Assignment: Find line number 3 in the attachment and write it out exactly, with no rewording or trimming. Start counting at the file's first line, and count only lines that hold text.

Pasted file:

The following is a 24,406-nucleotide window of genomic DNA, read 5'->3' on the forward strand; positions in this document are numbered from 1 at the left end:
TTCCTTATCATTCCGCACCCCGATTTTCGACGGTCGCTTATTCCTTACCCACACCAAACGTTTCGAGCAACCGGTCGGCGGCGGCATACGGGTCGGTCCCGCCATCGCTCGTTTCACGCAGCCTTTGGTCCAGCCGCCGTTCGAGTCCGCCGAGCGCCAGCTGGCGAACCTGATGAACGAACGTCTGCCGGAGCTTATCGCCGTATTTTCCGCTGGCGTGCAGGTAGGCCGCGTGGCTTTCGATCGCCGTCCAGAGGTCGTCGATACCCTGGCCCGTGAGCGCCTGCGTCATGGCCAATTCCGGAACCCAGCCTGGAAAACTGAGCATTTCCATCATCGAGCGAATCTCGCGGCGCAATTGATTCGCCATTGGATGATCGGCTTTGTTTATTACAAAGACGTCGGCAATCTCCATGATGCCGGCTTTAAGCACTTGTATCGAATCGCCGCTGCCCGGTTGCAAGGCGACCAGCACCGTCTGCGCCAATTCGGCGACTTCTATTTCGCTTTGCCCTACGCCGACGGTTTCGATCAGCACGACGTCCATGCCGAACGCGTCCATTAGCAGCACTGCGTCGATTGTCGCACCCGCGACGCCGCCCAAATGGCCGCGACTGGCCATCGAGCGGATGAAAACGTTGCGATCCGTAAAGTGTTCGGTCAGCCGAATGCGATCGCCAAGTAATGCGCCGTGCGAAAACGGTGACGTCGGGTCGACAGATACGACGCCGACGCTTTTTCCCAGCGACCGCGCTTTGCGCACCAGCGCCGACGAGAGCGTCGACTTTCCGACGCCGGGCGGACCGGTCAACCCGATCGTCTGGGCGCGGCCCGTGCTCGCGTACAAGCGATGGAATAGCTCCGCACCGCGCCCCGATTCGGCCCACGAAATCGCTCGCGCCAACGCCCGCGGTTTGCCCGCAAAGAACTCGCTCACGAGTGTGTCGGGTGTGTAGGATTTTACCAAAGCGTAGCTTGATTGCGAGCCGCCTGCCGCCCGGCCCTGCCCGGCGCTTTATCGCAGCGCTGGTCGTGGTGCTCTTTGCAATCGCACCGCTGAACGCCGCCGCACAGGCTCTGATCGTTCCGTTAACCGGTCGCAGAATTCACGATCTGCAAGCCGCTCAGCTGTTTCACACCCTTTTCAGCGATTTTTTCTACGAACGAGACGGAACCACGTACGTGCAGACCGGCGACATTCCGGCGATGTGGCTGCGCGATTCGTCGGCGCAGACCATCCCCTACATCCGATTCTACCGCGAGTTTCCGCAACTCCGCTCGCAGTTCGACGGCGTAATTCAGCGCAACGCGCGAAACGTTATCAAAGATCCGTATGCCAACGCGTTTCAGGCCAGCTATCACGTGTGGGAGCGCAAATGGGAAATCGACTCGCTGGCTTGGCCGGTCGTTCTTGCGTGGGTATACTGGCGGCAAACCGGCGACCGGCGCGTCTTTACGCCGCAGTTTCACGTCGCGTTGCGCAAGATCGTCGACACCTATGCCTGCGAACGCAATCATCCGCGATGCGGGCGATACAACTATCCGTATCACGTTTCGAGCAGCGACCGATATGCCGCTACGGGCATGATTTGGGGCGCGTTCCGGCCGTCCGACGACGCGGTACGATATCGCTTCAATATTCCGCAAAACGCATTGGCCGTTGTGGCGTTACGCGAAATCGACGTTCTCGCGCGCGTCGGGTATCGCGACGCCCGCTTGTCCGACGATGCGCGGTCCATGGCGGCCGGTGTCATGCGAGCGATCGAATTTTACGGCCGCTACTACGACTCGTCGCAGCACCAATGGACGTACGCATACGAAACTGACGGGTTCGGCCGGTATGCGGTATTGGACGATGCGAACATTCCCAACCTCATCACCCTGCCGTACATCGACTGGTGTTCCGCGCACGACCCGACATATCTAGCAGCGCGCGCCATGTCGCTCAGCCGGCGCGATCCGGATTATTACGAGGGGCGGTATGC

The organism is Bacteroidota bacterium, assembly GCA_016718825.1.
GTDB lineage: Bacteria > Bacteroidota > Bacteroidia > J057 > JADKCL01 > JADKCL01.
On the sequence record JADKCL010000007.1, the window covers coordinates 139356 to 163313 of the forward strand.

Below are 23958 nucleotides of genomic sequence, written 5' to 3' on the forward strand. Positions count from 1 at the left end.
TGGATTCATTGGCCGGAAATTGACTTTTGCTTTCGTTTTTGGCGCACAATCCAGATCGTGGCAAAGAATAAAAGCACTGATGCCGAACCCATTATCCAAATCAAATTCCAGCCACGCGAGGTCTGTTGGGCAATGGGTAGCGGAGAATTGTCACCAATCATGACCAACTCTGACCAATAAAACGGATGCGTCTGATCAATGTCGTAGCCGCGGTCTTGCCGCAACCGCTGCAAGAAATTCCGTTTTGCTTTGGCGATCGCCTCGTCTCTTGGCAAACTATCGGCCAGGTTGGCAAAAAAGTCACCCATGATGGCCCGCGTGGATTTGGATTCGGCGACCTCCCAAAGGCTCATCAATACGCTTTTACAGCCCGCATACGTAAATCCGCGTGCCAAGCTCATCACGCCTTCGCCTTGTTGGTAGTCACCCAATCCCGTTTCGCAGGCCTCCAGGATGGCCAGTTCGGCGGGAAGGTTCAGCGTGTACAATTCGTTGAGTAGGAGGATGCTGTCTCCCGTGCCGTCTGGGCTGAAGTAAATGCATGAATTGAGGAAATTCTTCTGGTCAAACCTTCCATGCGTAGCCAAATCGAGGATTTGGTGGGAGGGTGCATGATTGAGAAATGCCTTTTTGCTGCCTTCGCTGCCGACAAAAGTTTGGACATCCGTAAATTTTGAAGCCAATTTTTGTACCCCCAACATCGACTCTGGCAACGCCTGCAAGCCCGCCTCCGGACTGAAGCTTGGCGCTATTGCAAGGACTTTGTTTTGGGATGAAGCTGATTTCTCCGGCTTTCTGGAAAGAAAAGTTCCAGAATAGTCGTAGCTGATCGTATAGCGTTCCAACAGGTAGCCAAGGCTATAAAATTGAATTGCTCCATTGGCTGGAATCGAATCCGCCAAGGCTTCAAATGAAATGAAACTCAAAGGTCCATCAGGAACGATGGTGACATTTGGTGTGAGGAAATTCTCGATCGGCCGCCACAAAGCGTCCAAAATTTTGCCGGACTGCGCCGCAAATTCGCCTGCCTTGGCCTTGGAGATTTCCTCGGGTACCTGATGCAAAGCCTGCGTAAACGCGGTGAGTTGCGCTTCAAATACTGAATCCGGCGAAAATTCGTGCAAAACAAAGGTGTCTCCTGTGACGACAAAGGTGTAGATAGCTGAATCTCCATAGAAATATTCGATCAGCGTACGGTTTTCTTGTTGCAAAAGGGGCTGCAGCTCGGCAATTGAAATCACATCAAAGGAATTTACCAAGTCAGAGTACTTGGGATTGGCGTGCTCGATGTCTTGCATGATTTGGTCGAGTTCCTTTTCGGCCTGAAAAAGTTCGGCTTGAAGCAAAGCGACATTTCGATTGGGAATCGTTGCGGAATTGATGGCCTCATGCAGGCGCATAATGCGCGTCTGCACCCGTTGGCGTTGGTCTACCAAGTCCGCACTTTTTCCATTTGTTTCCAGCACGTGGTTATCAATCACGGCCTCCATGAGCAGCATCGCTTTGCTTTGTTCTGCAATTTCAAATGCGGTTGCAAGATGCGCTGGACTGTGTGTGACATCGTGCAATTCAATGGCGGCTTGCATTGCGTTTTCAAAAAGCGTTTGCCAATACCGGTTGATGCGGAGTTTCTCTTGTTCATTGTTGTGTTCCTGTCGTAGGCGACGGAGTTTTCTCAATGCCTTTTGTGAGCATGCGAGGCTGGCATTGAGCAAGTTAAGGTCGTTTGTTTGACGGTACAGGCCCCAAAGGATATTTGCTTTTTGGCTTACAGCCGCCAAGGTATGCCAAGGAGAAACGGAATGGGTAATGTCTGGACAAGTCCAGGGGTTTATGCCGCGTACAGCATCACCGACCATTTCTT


The organism is Bacteroidota bacterium, assembly GCA_016718825.1.